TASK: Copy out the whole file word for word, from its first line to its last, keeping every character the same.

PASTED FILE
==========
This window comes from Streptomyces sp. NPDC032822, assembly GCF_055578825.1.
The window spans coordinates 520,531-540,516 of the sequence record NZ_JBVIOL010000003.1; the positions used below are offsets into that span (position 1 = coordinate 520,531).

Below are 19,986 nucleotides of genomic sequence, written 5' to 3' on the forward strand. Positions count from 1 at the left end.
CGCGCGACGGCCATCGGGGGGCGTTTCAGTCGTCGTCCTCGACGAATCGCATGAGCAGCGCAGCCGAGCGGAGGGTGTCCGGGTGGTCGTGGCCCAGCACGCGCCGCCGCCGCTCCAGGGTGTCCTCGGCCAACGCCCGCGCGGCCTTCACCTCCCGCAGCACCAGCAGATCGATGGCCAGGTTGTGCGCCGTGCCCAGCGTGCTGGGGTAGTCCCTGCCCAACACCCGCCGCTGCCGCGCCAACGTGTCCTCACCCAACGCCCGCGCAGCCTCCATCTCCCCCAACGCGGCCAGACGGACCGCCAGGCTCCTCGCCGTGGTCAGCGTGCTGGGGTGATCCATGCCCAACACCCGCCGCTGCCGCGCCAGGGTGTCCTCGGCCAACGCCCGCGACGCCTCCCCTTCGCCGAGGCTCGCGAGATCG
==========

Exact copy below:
This window comes from Streptomyces sp. NPDC032822, assembly GCF_055578825.1.
The window spans coordinates 520,531-540,516 of the sequence record NZ_JBVIOL010000003.1; the positions used below are offsets into that span (position 1 = coordinate 520,531).

Below are 19,986 nucleotides of genomic sequence, written 5' to 3' on the forward strand. Positions count from 1 at the left end.
CGCGCGACGGCCATCGGGGGGCGTTTCAGTCGTCGTCCTCGACGAATCGCATGAGCAGCGCAGCCGAGCGGAGGGTGTCCGGGTGGTCGTGGCCCAGCACGCGCCGCCGCCGCTCCAGGGTGTCCTCGGCCAACGCCCGCGCGGCCTTCACCTCCCGCAGCACCAGCAGATCGATGGCCAGGTTGTGCGCCGTGCCCAGCGTGCTGGGGTAGTCCCTGCCCAACACCCGCCGCTGCCGCGCCAACGTGTCCTCACCCAACGCCCGCGCAGCCTCCATCTCCCCCAACGCGGCCAGACGGACCGCCAGGCTCCTCGCCGTGGTCAGCGTGCTGGGGTGATCCATGCCCAACACCCGCCGCTGCCGCGCCAGGGTGTCCTCGGCCAACGCCCGCGACGCCTCCCCTTCGCCGAGGCTCGCGAGATCG